The reproductive system in males includes the scrotum, penis, sex glands, testis and the spermatic ducts. These organs work in tandem to produce male reproductive cells called sperms as well as semen.
During sexual intercourse, the semen and sperm enter the woman’s vagina where it can fertilize her eggs and lead to conception. All this is possible when the male reproductive system is working well, with proper co-ordination between the different sex organs.
Sperm count is the measurement of how many million sperm there are in each milliliter of fluid (semen). The accepted standard for a normal sperm count is 20 million sperm per milliliter of semen.
If a man’s sperm count is less than 20 million sperm per milliliter of semen, he is considered to have a “low” sperm count, medically known as oligozoospermia. A sperm count less than 5 million sperm per milliliter of semen is referred to as severe oligozoospermia. When no sperm are present in a given semen sample, this is called azoospermia.
It is the ability of a sperm to achieve fertilization and is thus a measure of fertility in a man. The main factors affecting sperm quality are age, heat, physical trauma, certain medications, hormones and dietary factors. Continuous and excessive exposure to radio frequency electromagnetic waves (like in mobile phones) is also known to adversely affect sperm motility and potency.
Seminal motility is defined as the forward, swimming motion of sperm. In order to fertilize the egg, it must travel quickly through the female reproductive system which requires strong swimming action.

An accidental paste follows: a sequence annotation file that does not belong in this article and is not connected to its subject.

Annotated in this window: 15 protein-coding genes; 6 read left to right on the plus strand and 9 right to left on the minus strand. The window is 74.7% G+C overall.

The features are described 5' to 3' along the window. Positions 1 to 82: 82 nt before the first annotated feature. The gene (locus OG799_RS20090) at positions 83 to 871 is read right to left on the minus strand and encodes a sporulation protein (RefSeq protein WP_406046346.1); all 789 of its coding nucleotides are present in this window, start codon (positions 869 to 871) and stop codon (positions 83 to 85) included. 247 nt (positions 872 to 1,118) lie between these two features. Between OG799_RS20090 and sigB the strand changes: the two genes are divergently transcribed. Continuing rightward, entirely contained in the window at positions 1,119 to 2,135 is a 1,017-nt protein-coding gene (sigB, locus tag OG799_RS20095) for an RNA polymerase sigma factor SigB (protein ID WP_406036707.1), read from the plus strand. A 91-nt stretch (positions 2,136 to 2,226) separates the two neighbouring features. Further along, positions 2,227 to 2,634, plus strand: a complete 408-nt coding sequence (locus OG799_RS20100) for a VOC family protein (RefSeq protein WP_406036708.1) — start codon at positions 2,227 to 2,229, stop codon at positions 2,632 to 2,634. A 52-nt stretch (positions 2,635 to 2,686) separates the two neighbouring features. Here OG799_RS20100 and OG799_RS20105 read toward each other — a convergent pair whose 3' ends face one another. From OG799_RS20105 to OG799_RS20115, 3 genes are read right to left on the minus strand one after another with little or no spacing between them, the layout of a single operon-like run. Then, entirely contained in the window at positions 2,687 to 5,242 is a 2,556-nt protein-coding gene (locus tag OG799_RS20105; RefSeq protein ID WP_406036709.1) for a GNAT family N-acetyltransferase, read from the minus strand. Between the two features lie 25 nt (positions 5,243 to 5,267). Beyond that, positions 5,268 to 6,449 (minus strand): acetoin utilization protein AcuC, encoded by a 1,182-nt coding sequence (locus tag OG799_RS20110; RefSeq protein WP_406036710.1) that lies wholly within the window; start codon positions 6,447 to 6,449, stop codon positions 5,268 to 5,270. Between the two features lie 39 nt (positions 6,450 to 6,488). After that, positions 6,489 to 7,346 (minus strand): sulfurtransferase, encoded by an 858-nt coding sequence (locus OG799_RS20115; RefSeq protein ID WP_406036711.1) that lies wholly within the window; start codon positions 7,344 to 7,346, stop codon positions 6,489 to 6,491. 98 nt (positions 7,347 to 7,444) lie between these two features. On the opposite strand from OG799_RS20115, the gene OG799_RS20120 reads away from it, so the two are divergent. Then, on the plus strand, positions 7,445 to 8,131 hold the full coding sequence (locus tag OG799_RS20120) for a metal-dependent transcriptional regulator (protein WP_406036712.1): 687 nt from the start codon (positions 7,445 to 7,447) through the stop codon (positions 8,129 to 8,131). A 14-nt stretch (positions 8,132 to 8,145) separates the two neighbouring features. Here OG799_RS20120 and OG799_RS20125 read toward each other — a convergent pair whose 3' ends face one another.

The chemical composition of semen gives it a thick, sticky consistency and an alkaline pH (i.e. non-acidic property). This helps the semen to remain within the vagina after intercourse and neutralize the acidic environment of the vagina and thus helps fertilize the eggs.
Low sperm count and low sperm motility are common causes of male infertility. Fertility experts estimate that male infertility is the cause behind up to 50% of couples experiencing fertility issues. As a result,it is important for the male partner to undergo a comprehensive semen analysis at the earliest sign of trying to conceive difficulties.
Compared to many of the female fertility tests and exams, semen analysis i.e. test for male fertility is non-invasive, relatively inexpensive, and produces results quickly, making it a valuable tool for couples trying unsuccessfully to conceive.
Various supplements are believed to be helpful in improving sperm count and seminal motility among men. The commonly used supplements, classified according to their actual usefulness, as proven by scientific studies are compiled here.